It’s a win-win situation if sponsors of Team India have a meritocracy clause in their sponsorship deal that rewards the team for performance and penalises them for non-performances © AFP
By Amrut Joshi
The association between Emirates and Arsenal is very well-known in the global sports market. Emirates has been sponsors of Arsenal since signing a record-breaking 15-year sponsorship deal in October 2004. The deal was, at the time of its signing, the largest sponsorship agreement ever seen in British football, and was touted as a partnership between Emirates and “one of Britain’s most successful clubs and one of the world’s biggest sporting brands”.
As iconic a club Arsenal has been, its bare trophy cabinet over the last decade has prompted Emirates to structure a “pay for performance” model into its sponsorship agreement with Arsenal.
Boutros Boutros, Senior Vice-President of Emirates, was quoted in UK’s Mail Online, “There are certain clauses, from 2015, that we pay them a percentage less if they don’t perform… The Champions League is part of the new contract. It’s just to keep them on their toes…It’s fair to us and fair to them.”
While it can be argued that “pay for performance” clauses are particularly risky in the context of sport, where fortunes fluctuate based on a number of factors such as luck, team form, individual player form, form of opponents, refereeing decisions, it can equally be argued that these factors balance out in the medium to long term. Ultimately, the performance of a team can be clearly measured. As long as the performance metrics are clearly known and documented at the time of commencing a sponsorship deal, I would argue that such clauses are not only fair but can also serve as an effective external check on a sporting body’s corporate governance practices.
Let’s take the case of the Board of Control for Cricket in India (BCCI). When was the last time anyone heard Nike or Sahara or any other BCCI sponsor say, “There are certain clauses, that we pay them a percentage less if they don’t perform.”
If one were to objectively benchmark the performance of the Indian Cricket Team over the last 18 months, would there be any business rationale for Sahara and Nike to stay invested at the levels that they had committed to when they signed their sponsorship agreements? Would it not be fair for them to slash a percentage of the sponsorship dollars based on the Indian Team’s performance?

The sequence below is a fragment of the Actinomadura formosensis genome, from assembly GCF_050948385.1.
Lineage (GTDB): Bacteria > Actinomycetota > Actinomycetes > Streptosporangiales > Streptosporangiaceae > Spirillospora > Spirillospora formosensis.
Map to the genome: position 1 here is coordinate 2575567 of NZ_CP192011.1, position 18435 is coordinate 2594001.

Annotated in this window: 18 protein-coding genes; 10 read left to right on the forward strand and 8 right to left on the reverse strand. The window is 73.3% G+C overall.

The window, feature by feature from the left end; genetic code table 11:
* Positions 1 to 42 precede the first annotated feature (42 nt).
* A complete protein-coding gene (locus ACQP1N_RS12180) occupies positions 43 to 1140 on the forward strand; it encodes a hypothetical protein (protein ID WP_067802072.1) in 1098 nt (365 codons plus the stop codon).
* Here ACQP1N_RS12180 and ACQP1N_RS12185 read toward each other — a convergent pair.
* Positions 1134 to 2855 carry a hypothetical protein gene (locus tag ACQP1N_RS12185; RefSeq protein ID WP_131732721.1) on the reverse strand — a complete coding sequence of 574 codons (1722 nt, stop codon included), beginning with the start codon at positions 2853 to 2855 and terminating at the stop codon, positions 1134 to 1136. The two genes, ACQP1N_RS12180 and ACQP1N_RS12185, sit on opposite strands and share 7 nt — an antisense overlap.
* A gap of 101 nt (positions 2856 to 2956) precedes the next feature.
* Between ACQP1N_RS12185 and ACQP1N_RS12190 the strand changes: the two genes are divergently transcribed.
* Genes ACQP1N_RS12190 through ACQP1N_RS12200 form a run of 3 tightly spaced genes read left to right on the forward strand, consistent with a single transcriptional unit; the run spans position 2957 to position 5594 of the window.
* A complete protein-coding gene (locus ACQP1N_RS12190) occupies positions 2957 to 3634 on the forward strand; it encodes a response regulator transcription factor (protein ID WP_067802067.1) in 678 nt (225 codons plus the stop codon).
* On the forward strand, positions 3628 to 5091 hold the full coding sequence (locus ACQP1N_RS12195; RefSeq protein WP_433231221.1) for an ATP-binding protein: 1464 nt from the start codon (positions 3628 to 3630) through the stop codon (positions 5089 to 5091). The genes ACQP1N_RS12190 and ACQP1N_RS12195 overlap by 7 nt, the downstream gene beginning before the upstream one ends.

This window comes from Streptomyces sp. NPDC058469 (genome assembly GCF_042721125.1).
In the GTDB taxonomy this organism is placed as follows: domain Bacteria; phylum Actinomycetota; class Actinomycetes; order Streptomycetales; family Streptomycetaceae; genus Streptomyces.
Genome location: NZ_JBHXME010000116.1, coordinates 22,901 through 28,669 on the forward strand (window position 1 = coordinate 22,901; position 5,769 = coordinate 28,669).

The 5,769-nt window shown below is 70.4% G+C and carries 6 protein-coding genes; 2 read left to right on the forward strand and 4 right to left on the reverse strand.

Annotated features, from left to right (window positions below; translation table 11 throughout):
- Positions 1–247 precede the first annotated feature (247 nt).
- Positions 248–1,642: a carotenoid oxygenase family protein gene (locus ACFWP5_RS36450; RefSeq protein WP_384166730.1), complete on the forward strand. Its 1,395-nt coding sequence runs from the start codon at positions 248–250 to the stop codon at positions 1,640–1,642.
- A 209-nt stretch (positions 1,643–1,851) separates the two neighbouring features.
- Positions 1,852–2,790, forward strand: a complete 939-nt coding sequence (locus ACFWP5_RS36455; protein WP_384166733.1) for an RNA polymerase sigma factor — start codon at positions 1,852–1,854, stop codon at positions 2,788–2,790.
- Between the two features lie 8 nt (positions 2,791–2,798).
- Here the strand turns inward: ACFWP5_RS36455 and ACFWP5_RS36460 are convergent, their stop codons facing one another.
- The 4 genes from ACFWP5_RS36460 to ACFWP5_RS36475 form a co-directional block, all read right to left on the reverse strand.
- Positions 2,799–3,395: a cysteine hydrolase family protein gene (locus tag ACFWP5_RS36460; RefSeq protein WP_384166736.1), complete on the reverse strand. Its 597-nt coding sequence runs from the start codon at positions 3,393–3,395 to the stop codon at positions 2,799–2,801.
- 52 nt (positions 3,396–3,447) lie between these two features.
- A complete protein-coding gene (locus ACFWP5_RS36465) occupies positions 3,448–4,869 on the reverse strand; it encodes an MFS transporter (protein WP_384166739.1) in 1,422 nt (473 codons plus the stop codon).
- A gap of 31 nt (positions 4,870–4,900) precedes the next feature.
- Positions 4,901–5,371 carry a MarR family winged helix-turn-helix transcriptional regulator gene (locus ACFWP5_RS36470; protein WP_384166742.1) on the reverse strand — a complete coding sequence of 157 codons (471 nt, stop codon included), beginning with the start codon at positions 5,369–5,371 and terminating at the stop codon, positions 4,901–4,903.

How about inserting clauses in the sponsorship agreements which peg the release of the annual sponsorship fees to the ICC Team Rankings achieved by Team India in a particular 12 month cycle? For example, let’s say that Sahara has committed to pay $600 million over 10 years, through 10 equated annual installments of $60 million. Of the $60 million per year, $20 million each is attributed towards each form of the game i.e. Test match cricket, ODIs and T20 Internationals. Let’s assume that the ICC Team Rankings is agreed to be deployed as a benchmark. How about deploying a pay for performance structure such as the one outlined below?
| ICC Test/ODI/T20 International Ranking Achieved
|| Percentage of Sponsorship Released to BCCI
Since sponsorship and television broadcast form the biggest chunk of the BCCI’s revenues, one would imagine that a “pay for performance” structure would galvanise the entire BCCI machinery into ensuring that the strength of the Indian Team in all formats is maintained at as high a standard as possible. Would the BCCI then continue to justify India’s dismal Test record in recent times by attributing it to “bad luck”, “green pitches”, “loss of key players due to retirements”, “a transition phase”? One would think not.
To borrow Boutros Boutros’s quote, it would “keep them on their toes“.
(Amrut Joshi is the Founder Partner at Gamechanger Sports Ventures, www.gamechangerindia.com, a professional sports consulting firm)